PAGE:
Young donned a star-spangled bandanna around his neck. He wore a jacket stuffed with ice packs to prevent overheating. He carried a sign that an artist had made for him. It bore his unit’s coat of arms — a yellow shield with a black horse emblem — and a message. He’d just come from Fort Hood, where he had demanded an apology or an explanation for his near-suicide mission. The officers who agreed to meet with him offered him neither. At Camp Casey, he hoped the president would meet with him. His sign read: “Mr. Bush, Why Won’t You Meet With Me?”

Trailing the couple that day was an independent film crew, taping them as they maneuvered the wheelchair through the rugged field. Since his injury, Young had made some powerful allies. Young’s hospital meeting with Phil Donahue had left an impression on the former talk-show host. Not long after Young returned to Kansas City in July 2004, Donahue visited him to pitch the idea of making a documentary about life after his injury. Donahue found the political coloring of Young’s family situation compelling. His mom was blue; his stepdad red. His army-green brother still believed in the war and was awaiting deployment to Iraq.

Donahue promised to put up his own money for the project. All proceeds would go to the Youngs. Donahue says the nearly completed documentary will definitely be political. “Take a look, America. This is what happens when we stand there silently allowing one man to swagger us into an unaffordable, unnecessary unwinable, immoral war,” Donahue tells the Pitch. “And for all those gung-ho warriors — we want them to meet Tomas Young.”

At Crawford, Young sat under a large canvas tent as bands played patriotic songs. He’d come to give testament to his story, hoping that a few blog entries about him and maybe some local media reports could generate larger interest.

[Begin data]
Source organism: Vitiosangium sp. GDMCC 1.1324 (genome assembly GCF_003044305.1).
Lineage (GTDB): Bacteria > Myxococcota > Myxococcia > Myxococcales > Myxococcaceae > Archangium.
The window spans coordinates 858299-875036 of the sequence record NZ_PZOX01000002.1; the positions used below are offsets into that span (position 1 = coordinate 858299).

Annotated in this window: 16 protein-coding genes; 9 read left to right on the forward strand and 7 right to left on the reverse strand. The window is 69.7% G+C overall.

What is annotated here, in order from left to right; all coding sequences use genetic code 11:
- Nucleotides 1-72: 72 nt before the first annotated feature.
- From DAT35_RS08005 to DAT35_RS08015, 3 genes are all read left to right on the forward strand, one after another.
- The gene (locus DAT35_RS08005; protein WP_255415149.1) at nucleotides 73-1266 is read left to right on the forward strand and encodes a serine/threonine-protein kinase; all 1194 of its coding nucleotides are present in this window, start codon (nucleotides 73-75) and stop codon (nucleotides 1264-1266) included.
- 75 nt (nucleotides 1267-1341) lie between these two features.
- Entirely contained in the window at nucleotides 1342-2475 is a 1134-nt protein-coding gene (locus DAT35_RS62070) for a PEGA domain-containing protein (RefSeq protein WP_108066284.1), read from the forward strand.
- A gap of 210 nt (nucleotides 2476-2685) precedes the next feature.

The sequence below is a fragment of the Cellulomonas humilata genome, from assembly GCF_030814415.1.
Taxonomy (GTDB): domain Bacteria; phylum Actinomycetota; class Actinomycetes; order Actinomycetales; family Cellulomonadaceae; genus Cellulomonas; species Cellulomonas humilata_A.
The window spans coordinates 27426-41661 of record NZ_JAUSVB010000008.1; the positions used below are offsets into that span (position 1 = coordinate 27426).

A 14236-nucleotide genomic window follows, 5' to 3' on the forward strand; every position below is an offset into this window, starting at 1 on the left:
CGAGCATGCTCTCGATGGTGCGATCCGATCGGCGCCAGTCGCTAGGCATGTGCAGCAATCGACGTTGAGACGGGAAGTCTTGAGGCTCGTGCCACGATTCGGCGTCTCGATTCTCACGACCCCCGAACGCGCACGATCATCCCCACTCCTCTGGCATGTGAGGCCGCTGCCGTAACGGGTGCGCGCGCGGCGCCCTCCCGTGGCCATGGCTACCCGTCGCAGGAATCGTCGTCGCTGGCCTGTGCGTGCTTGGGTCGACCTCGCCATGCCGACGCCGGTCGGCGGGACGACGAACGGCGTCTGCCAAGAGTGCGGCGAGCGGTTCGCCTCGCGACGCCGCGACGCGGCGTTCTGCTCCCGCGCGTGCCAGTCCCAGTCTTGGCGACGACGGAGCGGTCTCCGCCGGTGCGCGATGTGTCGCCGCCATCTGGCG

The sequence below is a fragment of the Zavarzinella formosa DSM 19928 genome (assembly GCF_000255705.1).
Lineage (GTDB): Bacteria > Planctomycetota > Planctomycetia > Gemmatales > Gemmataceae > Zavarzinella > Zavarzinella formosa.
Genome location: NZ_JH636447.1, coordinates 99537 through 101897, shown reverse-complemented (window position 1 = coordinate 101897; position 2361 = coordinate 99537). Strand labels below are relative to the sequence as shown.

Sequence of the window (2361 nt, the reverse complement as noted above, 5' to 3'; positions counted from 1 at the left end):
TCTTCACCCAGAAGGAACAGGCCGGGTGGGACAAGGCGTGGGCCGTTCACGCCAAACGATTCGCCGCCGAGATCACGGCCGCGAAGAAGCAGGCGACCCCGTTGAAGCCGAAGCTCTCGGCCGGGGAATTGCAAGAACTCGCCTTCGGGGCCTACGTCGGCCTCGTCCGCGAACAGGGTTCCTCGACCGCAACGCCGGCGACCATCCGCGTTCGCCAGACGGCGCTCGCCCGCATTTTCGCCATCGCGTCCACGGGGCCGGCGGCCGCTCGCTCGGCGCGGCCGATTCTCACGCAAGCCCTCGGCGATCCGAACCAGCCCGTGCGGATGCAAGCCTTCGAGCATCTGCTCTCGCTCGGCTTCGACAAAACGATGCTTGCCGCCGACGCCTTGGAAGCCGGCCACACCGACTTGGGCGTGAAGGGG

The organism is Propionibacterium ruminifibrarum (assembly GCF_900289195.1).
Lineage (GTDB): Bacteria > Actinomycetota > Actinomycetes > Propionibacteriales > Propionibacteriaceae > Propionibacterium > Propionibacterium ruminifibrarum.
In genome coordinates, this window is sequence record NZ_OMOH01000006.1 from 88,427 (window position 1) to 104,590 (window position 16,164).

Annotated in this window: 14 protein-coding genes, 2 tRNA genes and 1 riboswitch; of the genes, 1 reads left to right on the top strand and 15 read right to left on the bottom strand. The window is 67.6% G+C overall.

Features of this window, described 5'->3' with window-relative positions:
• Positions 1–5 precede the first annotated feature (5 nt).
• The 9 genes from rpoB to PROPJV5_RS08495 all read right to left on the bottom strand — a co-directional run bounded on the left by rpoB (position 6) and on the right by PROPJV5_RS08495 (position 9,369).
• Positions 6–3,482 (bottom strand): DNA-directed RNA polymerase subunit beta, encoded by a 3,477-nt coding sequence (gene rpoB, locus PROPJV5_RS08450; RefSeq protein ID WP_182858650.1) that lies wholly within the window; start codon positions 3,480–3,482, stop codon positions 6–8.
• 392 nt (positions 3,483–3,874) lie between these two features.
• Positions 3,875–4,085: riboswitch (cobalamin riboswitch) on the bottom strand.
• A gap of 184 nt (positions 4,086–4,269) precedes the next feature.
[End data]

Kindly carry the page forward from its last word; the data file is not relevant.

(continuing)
Sheehan met Young and listened to him tell his story. Moved, she put $300 in Brie’s hand and invited Young and 20 other members of Iraq Veterans Against the War to stand with her in the dirt in front of the memorial crosses — an image that was picked up by CNN.

This was the tipping point. Backed by Donahue’s film crew and some media coverage, Young began touring as a veteran turned war protester. In October, he spoke at a Jackson County Democrats meeting in Independence. When the U.S. body count in Iraq reached 2,000, he gathered at a peace vigil at Barney Allis Plaza. A month later, Young, his new wife and his mom marched with throngs of protesters in front of the White House. In December, he attended a Vets4Vets conference in Miami. He spoke at the Lafayette Avenue Baptist church in Brooklyn, New York. On February 12, he landed on 60 Minutes. Young was surprised to see that he was the only dissident in a show about five veterans coping with their war injuries. He was also surprised when the network edited out his complaints about poor leadership. “It felt like a Trident chewing gum commercial,” he says later. “It was like, ‘Four out of five vets support war over peace.'”